“Thus myth, in the technical sense, is concerned with ultimate realities, not fiction. Even though preserved in the form of stories or epic poems, myths are not fantasy...Myth is a type of literature that does not necessarily look like historiography. It could be written in poetic form and may employ symbolic language, and yet, myth can be considered writing about real events. A classic example of this is the flood story, for which we not only have the biblical Hebrew report, but also a number of different Mesopotamian flood traditions [...] Consequently, it is reasonable to assume that while Genesis 1-11 uses mythic language, that such language does not necessarily make its contents fiction.” (p. 27)

Wenham (from essay titled, “Genesis 1-11 as Protohistory”):

“In everyday usage, “myth” usually characterizes a belief as false or misleading. And this is not how the first authors or hearers of these stories would have viewed them: they would doubtless have held them in similar respect to our era’s respect for modern cosmologies or other scientific theories. For these reasons, it is prudent to avoid the term “myth” in describing the genre of Gen 1–11. . . “(p. 84)

Sparks (from essay titled, “Genesis 1-11 as Ancient Historiography”):

“Modern readers are quick to assume that “myth” is, in the nature of the case, opposed to “science” and “history,” but there is evidence that ancient authors did not think like this [...] So while he needn’t assume in every case that ancient myth writers envisioned a one-to-one correspondence between myth and fact, neither can we presume that they didn’t.” (p. 123)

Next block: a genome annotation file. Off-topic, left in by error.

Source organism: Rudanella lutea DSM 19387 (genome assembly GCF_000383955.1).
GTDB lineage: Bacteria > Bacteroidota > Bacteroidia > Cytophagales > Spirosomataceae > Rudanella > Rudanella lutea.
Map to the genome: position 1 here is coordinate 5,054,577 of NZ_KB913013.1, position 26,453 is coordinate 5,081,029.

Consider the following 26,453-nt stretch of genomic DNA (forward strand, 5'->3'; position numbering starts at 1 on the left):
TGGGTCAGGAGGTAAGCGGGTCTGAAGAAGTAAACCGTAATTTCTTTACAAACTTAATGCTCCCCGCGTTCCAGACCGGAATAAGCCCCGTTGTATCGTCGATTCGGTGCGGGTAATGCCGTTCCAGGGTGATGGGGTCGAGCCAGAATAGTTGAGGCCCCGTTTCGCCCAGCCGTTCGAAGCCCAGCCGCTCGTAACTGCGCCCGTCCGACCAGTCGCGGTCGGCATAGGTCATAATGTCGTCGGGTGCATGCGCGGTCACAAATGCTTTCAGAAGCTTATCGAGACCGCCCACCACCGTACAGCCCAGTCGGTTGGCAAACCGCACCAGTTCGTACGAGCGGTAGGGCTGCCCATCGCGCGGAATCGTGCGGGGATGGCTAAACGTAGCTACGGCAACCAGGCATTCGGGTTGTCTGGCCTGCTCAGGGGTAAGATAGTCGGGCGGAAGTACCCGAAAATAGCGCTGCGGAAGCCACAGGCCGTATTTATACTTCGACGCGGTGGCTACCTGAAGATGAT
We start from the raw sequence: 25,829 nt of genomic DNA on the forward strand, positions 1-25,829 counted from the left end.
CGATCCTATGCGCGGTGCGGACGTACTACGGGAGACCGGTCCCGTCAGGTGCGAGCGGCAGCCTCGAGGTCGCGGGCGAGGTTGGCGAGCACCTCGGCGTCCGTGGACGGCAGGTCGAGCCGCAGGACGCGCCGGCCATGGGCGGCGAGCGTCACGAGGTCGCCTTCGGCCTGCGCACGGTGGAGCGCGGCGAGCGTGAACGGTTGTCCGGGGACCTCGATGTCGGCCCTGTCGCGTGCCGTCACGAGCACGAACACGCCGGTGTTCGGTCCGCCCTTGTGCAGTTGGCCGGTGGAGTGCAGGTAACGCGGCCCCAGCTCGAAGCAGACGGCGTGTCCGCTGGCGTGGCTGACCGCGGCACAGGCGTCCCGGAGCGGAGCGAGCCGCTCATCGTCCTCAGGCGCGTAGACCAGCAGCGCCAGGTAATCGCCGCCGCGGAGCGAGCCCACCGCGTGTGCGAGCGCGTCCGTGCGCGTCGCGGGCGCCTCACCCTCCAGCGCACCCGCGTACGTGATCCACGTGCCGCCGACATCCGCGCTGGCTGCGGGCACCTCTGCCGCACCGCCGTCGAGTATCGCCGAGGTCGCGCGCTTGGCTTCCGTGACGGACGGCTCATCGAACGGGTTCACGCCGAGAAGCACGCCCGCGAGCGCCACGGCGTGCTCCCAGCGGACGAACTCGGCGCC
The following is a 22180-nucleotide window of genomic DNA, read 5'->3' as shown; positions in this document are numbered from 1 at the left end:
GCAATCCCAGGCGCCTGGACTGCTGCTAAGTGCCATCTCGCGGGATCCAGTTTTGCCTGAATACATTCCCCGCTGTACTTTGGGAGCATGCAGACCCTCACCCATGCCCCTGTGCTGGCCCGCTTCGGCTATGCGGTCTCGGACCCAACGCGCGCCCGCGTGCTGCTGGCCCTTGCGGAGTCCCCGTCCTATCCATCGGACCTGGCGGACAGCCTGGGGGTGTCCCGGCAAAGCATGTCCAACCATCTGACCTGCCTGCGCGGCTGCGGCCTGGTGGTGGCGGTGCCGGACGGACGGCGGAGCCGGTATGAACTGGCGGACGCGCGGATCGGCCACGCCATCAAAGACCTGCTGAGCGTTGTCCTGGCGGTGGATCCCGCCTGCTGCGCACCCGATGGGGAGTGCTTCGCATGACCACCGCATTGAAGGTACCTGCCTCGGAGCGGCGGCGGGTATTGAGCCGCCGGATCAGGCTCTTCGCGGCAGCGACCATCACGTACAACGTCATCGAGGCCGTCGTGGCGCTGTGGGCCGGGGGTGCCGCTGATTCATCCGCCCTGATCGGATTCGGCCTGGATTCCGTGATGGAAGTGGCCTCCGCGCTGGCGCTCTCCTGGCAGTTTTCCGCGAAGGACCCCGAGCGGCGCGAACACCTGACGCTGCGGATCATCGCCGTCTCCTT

As we have seen, all three scholars agree that “myth”—in the modern understanding of the word—is not a helpful or appropriate label for the early chapters of Genesis. But even if the narratives are not wholly fiction, to what extent were the writer(s) of Genesis intending to communicate factually accurate history? That is the subject of tomorrow’s excerpts. Finally, on Wednesday, the series will conclude with each scholar’s thoughts on whether the authority of the Scriptures demands that historical intent match historical reality.

References and Credits

All passages are taken from

Hoffmeier, James K., Gordon J. Wenham, and Kenton L. Sparks. Genesis: History, Fiction, or Neither?: Three Views on the Bible's Earliest Chapters. Ed. Charles Halton. Grand Rapids: Zondervan, 2015. Counterpoints: Bible and Theology.

Brad Kramer is the BioLogos content editor. He completed his M.Div. at Biblical Theological Seminary in Pennsylvania and earned a BS in politics, philosophy, and economics from The King’s College in New York City. His articles have appeared in The Daily Beast, Patrol, and OnFaith.

James K. Hoffmeier (PhD, University of Toronto) is professor of Old Testament and Near Eastern archaeology at Trinity International University Divinity School in Deerfield, Illinois. He is the author of Ancient Israel in Sinai and Israel in Egypt, and co-author of Faith, Tradition and History.